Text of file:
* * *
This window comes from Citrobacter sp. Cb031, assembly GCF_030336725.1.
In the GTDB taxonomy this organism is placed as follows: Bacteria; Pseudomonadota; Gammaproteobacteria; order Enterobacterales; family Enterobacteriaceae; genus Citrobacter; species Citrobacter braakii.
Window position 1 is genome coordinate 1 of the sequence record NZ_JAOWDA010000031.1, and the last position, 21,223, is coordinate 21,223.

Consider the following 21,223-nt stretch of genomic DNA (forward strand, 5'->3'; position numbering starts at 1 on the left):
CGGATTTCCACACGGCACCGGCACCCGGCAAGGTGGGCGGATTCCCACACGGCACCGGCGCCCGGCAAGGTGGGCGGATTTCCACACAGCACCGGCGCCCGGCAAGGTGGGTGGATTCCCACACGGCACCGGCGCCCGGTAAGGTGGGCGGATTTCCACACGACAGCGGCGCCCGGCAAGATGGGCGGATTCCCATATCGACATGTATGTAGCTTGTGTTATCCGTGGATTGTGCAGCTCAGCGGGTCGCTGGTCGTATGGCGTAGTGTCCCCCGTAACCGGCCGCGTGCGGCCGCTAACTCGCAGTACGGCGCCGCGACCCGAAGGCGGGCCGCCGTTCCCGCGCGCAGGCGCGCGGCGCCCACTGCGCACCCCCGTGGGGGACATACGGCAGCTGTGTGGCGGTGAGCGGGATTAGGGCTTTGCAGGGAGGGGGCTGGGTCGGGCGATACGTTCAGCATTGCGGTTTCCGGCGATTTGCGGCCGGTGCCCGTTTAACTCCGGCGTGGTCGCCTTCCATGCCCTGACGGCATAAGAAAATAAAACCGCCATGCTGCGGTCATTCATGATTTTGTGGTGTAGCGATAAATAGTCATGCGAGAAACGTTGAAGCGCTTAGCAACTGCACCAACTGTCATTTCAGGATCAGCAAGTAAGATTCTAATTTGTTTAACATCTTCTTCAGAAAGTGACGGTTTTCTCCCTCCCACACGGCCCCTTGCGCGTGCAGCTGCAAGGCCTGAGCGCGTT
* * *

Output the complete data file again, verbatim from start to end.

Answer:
This window comes from Citrobacter sp. Cb031, assembly GCF_030336725.1.
In the GTDB taxonomy this organism is placed as follows: Bacteria; Pseudomonadota; Gammaproteobacteria; order Enterobacterales; family Enterobacteriaceae; genus Citrobacter; species Citrobacter braakii.
Window position 1 is genome coordinate 1 of the sequence record NZ_JAOWDA010000031.1, and the last position, 21,223, is coordinate 21,223.

Consider the following 21,223-nt stretch of genomic DNA (forward strand, 5'->3'; position numbering starts at 1 on the left):
CGGATTTCCACACGGCACCGGCACCCGGCAAGGTGGGCGGATTCCCACACGGCACCGGCGCCCGGCAAGGTGGGCGGATTTCCACACAGCACCGGCGCCCGGCAAGGTGGGTGGATTCCCACACGGCACCGGCGCCCGGTAAGGTGGGCGGATTTCCACACGACAGCGGCGCCCGGCAAGATGGGCGGATTCCCATATCGACATGTATGTAGCTTGTGTTATCCGTGGATTGTGCAGCTCAGCGGGTCGCTGGTCGTATGGCGTAGTGTCCCCCGTAACCGGCCGCGTGCGGCCGCTAACTCGCAGTACGGCGCCGCGACCCGAAGGCGGGCCGCCGTTCCCGCGCGCAGGCGCGCGGCGCCCACTGCGCACCCCCGTGGGGGACATACGGCAGCTGTGTGGCGGTGAGCGGGATTAGGGCTTTGCAGGGAGGGGGCTGGGTCGGGCGATACGTTCAGCATTGCGGTTTCCGGCGATTTGCGGCCGGTGCCCGTTTAACTCCGGCGTGGTCGCCTTCCATGCCCTGACGGCATAAGAAAATAAAACCGCCATGCTGCGGTCATTCATGATTTTGTGGTGTAGCGATAAATAGTCATGCGAGAAACGTTGAAGCGCTTAGCAACTGCACCAACTGTCATTTCAGGATCAGCAAGTAAGATTCTAATTTGTTTAACATCTTCTTCAGAAAGTGACGGTTTTCTCCCTCCCACACGGCCCCTTGCGCGTGCAGCTGCAAGGCCTGAGCGCGTT